Making your own fenugreek sprouts is easy and a tasty addition to any salad! Fenugreek seeds are used as a spice but are actually legumes that can be sprouted like other legumes. Sprouting increases the nutrient content as well as digestibility of the legume. You can use these sprouts raw in salads. You can add up to one cup at a time, depending on your taste. For safety reasons, ensure that you store the sprouts in a safe container in the fridge for a few days.

Fenugreek Nutrients

-Iron – 1 cup provides about 8mg of iron

-Fibre – 100g of seeds provides 25g fibre. In fact, fenugreek is used as a food stabilizer and emulsifying agent due to its fibre, protein, and gum content. Seeds contain insoluble and soluble fibre and the gum portion contains galactose and mannose which are associated with its blood sugar lowering effect.

-Protein – 100g of fenugreek seeds contain 23g protein

-B vitamins, folate

-Many minerals such as calcium, zinc, selenium, manganese, copper

But keep in mind that sprouting the seeds will alter or increase the content of many of these nutrients.

Studies have shown that fenugreek has these benefits:

Promoting milk production while breastfeeding

-Helps with PMS symptoms by balancing hormones

-Lowers blood sugar, cholesterol, and triglycerides

-Helps with digestion and gas, including colic

-Antioxidant and lowers lipid peroxidation which is a factor involved in atherosclerosis

-Helps with inflammation and asthma

Ayurveda

Pungent and bitter. Warming. Balances kapha and vata doshas.

How to Sprout Fenugreek Seeds

  1. Obtain a desired amount of fenugreek seeds (can be purchased in bulk or packaged), you could start with 1/4 cup
  2. Choose a good sized mason jar with a wide lid. Remove the lid, and place a mesh or cheesecloth or muslin cloth over the mouth of the lid, secure tightly with an elastic band.
  3. Place the seeds in the jar, fill with water, secure the mesh on top and leave for 12 hours (or overnight).
  4. After 12 hours, remove the water, rinse carefully under running water, and pour out all the water (through the cloth). Once the water is emptied, place the jar horizontally (or at a little bit of an angle on a plate). You can keep it on the kitchen counter, not in direct sunlight, but not in the dark either
  5. Twice a day (once in the morning, once before bed) rinse the jar under water, through the cloth. Place back on the plate.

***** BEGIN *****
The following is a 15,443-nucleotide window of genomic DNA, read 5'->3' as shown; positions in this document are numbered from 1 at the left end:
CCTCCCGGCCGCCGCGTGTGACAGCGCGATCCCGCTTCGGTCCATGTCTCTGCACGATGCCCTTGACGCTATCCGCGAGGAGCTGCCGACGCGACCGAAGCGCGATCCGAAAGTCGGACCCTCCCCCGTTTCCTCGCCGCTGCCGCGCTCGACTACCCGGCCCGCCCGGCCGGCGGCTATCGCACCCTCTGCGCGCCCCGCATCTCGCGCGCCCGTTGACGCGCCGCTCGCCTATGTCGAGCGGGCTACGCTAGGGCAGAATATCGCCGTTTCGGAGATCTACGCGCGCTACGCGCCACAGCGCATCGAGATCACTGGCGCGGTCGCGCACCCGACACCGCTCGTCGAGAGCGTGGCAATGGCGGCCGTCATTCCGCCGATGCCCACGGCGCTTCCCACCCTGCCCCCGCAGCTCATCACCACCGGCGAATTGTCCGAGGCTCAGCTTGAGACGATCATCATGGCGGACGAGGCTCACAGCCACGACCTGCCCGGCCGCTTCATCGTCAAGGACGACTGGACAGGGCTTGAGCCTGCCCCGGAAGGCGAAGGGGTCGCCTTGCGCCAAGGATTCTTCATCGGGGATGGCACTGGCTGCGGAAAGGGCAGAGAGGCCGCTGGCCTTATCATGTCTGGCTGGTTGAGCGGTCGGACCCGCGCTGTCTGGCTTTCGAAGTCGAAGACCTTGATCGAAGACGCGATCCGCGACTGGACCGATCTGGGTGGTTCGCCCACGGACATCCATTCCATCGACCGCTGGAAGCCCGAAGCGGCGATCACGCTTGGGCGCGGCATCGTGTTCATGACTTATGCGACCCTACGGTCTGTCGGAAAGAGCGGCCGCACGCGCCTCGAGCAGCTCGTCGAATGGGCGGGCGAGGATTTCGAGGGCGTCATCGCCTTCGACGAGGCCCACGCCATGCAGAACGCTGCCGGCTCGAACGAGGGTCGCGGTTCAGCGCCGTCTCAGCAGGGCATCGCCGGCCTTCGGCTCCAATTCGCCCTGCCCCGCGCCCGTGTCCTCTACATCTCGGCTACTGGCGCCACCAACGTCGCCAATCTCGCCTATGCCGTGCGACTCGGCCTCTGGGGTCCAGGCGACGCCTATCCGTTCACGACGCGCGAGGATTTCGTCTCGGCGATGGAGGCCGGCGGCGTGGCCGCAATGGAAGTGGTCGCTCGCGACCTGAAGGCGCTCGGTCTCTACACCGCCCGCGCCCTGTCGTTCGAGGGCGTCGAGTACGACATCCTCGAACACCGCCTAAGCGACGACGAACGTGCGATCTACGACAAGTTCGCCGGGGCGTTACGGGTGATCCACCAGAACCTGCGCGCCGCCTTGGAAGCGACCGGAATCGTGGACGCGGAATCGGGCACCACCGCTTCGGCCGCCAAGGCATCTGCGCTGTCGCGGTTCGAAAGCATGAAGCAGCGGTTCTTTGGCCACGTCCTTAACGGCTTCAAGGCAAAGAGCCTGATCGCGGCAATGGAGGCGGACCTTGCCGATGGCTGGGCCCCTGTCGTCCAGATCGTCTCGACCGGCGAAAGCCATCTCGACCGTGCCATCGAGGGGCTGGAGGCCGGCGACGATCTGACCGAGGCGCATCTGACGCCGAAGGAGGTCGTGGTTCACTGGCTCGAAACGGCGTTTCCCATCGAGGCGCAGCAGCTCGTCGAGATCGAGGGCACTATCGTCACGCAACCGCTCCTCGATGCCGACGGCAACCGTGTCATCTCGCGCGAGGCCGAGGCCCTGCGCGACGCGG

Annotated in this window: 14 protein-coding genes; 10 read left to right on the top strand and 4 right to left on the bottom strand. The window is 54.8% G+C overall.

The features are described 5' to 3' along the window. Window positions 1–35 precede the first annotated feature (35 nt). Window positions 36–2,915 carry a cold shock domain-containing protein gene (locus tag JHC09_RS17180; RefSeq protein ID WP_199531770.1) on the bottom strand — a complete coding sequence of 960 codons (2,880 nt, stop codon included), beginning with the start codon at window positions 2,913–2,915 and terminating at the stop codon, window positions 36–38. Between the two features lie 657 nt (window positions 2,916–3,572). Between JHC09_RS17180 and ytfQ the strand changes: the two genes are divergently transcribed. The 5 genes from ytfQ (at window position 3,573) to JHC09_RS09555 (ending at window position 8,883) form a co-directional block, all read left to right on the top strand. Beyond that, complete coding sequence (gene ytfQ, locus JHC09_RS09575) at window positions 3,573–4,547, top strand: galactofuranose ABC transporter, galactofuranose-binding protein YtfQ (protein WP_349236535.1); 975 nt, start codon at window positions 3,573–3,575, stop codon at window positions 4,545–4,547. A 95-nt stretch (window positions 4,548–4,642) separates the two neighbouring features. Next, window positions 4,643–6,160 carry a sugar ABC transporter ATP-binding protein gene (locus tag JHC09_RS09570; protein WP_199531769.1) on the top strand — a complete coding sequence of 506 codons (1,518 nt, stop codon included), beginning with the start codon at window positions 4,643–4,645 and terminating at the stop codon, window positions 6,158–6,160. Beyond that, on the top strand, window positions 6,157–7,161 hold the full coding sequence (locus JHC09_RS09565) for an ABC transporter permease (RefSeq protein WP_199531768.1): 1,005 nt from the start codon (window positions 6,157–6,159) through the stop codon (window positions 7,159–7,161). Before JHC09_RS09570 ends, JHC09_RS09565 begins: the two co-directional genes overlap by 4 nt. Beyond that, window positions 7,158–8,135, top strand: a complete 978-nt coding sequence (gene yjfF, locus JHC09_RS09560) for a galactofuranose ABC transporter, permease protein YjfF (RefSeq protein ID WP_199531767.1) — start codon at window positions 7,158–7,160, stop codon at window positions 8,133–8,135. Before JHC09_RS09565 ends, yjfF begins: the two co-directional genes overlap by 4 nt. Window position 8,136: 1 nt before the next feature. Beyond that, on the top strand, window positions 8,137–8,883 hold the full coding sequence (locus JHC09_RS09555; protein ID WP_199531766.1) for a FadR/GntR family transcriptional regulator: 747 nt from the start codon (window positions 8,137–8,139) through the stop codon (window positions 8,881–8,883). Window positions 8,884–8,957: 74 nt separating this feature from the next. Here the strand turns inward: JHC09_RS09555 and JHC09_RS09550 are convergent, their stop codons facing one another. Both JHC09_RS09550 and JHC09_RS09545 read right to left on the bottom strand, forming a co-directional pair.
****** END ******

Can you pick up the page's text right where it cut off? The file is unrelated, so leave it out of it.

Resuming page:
6. After 2 days, sprouts will show. However, leave the sprouts to grow longer, for up to a week.
  7. At the end, remove the sprouts and store in a container in the fridge.

 

Reference:

Sajad Ahmad, WaniPradyumanKumar. Fenugreek: A review on its nutraceutical properties and utilization in various food products. Journal of the Saudi Society of Agricultural Sciences. 2016

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Ayurvedic Roasted Turmeric Potatoes

I have been cooking with turmeric a lot lately. It is a wonderful spice that provides many health benefits for inflammation, skin health, nervous system, digestion, as well as being anti-septic and anti-cancer. Actually.. I am writing a Turmeric e-book that will be out soon! All the benefits of turmeric, the history, and the >100  study references behind turmeric will be discussed, as well as >60 recipes of food and body care uses!

Turmeric is pacifying for vata, pitta, and kapha

Turmeric is bitter, pungent, astringent

Turmeric is heating and drying

In the meantime, enjoy this recipe!

Ingredients:

  • Potatoes, 3
  • Sesame seed oil, 2 tbsp
  • Garlic cloves, minced. 2
  • Turmeric powder, 1/2 tsp
  • Cayenne, 1/4 tsp
  • Paprika, 1/2 tsp
  • Himalayan salt, to taste
  • Lemon juice, 2 tsp

Directions:

  1. Preheat oven to 450F/230C
  2. In a small bowl add the spices and mix with sesame oil
  3. Clean the potatoes and  slice into wedges
  4. Add the potatoes in a bowl and coat them with the mix
  5. Spread the potatoes on a baking sheet
  6. Bake for 20 minutes, take them out to flip them, bake another 10 minutes
  7. Check with a fork that the potatoes are cooked.